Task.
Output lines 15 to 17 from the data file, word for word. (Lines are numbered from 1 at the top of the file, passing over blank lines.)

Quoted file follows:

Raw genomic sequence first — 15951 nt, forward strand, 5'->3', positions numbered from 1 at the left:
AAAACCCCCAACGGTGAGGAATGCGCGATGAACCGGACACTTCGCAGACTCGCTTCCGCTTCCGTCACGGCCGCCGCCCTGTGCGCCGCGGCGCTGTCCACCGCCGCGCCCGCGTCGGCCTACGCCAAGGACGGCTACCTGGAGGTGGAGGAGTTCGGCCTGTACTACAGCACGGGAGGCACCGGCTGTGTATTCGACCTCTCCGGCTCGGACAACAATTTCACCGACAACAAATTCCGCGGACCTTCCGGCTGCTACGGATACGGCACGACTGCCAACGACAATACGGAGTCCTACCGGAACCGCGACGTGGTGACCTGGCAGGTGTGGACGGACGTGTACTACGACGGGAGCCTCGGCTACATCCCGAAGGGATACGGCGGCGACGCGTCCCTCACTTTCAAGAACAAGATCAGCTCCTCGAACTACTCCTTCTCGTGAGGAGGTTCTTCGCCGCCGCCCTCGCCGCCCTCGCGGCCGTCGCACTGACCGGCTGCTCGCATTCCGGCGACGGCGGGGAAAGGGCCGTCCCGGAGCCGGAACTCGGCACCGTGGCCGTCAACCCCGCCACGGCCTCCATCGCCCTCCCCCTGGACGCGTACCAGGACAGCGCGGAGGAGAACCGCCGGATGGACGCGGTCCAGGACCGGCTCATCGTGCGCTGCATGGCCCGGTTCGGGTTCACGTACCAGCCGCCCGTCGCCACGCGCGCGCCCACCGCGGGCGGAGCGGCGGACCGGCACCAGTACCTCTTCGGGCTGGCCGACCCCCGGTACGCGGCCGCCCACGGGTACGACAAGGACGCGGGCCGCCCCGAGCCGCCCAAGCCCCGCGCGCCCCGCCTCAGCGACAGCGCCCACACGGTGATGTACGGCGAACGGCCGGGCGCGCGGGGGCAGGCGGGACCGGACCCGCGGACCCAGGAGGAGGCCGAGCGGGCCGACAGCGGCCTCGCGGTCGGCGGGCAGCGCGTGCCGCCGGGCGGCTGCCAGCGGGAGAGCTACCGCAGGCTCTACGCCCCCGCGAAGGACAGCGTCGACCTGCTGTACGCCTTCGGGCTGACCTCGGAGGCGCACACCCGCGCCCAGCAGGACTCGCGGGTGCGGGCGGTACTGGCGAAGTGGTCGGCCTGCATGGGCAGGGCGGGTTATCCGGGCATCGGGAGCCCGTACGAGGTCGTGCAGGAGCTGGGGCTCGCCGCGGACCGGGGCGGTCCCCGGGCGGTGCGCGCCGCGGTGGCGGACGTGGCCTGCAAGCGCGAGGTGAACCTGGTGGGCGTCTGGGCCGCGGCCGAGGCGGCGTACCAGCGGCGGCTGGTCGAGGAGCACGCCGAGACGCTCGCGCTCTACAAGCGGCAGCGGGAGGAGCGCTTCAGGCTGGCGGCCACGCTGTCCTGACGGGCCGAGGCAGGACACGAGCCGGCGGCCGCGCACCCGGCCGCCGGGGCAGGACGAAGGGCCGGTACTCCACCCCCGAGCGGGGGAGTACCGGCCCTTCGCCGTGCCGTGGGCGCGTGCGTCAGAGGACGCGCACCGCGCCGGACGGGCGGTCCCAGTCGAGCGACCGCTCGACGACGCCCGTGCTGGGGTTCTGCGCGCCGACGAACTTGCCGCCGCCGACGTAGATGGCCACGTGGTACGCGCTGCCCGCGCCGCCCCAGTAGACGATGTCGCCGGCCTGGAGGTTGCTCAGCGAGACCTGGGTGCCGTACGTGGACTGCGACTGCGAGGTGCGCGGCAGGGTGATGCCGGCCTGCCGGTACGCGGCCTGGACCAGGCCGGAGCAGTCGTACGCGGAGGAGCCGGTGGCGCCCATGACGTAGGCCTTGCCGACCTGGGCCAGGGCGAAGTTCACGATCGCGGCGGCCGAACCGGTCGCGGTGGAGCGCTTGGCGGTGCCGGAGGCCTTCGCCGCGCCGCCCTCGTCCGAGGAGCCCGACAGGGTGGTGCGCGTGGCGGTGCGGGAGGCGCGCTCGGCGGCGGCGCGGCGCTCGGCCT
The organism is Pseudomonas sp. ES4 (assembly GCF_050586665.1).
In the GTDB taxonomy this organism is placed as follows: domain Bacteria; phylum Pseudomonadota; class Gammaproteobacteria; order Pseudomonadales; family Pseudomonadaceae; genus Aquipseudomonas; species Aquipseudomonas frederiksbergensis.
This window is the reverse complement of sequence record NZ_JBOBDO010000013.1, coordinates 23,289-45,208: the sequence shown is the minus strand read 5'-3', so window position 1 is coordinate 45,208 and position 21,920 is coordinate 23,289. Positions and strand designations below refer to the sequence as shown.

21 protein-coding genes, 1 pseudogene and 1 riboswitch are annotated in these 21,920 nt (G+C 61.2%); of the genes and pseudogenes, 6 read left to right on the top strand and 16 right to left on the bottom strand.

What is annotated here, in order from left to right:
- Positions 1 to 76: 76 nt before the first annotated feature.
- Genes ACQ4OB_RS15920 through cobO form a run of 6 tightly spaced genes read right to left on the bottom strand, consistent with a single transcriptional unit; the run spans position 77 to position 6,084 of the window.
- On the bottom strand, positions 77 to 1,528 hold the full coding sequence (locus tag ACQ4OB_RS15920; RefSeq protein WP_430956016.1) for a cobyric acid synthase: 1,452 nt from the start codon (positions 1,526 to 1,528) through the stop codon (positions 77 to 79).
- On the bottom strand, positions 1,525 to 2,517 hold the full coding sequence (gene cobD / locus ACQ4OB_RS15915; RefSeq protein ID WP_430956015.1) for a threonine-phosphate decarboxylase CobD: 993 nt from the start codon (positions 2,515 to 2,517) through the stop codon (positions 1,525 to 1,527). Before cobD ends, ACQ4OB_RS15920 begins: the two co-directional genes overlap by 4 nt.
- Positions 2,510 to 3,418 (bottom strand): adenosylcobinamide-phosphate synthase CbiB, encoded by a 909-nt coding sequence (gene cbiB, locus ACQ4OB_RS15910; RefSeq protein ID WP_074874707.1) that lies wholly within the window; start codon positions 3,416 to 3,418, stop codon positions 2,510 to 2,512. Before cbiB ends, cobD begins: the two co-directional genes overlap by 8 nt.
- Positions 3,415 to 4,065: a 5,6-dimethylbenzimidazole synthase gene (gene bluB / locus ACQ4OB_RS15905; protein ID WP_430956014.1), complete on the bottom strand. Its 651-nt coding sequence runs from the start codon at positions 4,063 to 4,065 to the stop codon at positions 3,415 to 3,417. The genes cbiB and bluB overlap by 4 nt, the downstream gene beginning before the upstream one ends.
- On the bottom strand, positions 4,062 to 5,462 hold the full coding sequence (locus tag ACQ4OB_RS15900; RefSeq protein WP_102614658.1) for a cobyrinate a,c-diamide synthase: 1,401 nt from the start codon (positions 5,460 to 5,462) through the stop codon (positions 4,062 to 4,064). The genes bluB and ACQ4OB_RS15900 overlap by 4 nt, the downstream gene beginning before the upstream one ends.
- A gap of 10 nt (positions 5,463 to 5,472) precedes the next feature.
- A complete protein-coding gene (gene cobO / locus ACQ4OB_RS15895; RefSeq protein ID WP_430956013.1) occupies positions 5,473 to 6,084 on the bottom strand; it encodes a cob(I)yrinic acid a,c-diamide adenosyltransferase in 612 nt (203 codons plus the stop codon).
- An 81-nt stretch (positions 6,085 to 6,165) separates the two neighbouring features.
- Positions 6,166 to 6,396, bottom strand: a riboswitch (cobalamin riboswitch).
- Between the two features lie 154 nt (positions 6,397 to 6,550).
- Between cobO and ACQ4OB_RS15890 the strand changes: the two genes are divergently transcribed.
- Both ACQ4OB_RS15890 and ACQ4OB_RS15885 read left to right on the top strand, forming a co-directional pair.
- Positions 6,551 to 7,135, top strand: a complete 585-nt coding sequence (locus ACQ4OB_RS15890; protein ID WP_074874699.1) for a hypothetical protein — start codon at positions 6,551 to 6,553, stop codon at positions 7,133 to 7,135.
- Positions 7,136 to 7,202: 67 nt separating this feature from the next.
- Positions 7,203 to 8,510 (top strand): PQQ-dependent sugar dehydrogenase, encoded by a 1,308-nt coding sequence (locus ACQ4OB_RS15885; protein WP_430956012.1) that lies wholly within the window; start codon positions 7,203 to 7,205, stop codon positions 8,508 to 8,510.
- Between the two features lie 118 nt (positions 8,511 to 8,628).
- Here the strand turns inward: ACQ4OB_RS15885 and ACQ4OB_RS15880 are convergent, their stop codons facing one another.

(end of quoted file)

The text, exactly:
- A gap of 10 nt (positions 5,463 to 5,472) precedes the next feature.
- A complete protein-coding gene (gene cobO / locus ACQ4OB_RS15895; RefSeq protein ID WP_430956013.1) occupies positions 5,473 to 6,084 on the bottom strand; it encodes a cob(I)yrinic acid a,c-diamide adenosyltransferase in 612 nt (203 codons plus the stop codon).
- An 81-nt stretch (positions 6,085 to 6,165) separates the two neighbouring features.